24:07 But yeah, but at the time now, we talked about things, he and I, we have these really deep conversations about how he remembers his childhood. How what happened to him in jail? What happened with him? In the Foster system, you know, we've been having these conversations since my mom died, you know, and gave me a bunch of information about his birth. I mean, it made me really care about him.

24:38 Yeah, that's a good point that kind of Segway into this next question because I do want to go ahead and get through these last two. So then you all can and I have the Florida yourself, but you're doing an amazing job with getting through and unpacking and cheering already. And I can go to the perfect segue. The next question is, who has been the kindest to you and your life and I'll let you kind of go for that their Margaret. Oh my god. I've had so many people being kind to me.

25:16 It's almost like you know, when you think when you're adopted like this attachment thing with you, I was extremely attached and I worshiped my mother and father. Yeah, I worship them. I think my father was the kindest person to me in my entire life, you know, and I also have a bunch of siblings who were pretty kind. Also, you know, I've always had people that for some reason I've been LED toward people I believe in in happened to be a Christian but I believed in the Holy Spirit leading me to the people who are trying to me, you know, and always convincing me deep down that I was full of it, you know, even though I had low self-esteem and I was trying to please people all the time and you know, but I've had tons of really beautiful.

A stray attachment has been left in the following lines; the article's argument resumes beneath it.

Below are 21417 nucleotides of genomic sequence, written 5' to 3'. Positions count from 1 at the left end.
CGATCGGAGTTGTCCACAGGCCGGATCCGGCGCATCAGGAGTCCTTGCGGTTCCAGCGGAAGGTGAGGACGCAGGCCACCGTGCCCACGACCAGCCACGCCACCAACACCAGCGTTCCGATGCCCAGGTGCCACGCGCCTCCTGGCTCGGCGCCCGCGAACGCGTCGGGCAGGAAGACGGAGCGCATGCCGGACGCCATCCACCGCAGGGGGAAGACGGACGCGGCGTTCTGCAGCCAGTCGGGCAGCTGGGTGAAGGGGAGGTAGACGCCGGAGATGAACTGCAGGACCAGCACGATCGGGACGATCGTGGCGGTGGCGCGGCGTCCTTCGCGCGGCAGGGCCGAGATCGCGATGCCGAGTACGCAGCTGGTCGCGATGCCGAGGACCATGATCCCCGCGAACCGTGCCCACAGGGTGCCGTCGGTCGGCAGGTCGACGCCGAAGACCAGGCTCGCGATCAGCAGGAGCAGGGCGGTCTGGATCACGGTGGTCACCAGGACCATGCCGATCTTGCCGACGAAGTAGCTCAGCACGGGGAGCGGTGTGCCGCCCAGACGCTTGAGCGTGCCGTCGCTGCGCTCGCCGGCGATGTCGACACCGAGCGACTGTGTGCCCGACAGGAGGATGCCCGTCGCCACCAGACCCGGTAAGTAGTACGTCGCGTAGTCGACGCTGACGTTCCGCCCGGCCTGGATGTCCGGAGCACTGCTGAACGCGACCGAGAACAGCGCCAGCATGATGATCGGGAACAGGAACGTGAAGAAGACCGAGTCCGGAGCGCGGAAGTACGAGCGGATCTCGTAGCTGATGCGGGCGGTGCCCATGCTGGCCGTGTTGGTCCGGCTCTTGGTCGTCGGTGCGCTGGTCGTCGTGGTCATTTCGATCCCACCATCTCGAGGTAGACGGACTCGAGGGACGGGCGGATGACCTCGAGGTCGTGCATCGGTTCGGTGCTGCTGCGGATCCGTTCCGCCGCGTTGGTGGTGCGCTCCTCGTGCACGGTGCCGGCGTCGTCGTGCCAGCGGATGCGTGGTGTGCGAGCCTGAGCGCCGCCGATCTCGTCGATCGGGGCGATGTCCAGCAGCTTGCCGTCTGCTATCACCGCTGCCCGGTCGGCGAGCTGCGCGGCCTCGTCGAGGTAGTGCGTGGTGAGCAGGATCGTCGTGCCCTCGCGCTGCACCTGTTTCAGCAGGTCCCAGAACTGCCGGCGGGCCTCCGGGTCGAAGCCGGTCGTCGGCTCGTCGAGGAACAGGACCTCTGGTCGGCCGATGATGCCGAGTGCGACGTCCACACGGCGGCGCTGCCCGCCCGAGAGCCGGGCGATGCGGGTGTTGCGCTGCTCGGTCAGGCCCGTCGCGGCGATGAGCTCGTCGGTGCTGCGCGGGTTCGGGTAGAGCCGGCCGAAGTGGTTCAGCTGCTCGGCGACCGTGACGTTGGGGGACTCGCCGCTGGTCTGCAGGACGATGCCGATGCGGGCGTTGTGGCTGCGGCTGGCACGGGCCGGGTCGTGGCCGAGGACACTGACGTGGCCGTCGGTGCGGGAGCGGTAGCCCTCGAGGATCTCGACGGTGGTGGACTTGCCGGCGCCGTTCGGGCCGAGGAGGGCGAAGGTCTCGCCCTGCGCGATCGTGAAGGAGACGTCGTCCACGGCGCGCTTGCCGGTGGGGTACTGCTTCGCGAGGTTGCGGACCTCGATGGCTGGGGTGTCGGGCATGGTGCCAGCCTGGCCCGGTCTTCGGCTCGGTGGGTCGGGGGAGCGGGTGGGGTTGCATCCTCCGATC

26:08 Kind people in my life. It's hard to the name one, you know, I would say believe it or not. My father was probably the kindest person to me. My my adopted father. He always German American immigrant and he told the empathized with

26:28 Leaving his country and coming to the United States, having abandoned everything that he was at the German and be assimilated into American culture in after the Civil War. So it was very traumatic for him and to be fighting on the American side against Germans. That was very traumatic for him, you know, and wanting to have a simple life and being an organic Gardener and he just read each other's minds. We just know each other so well, and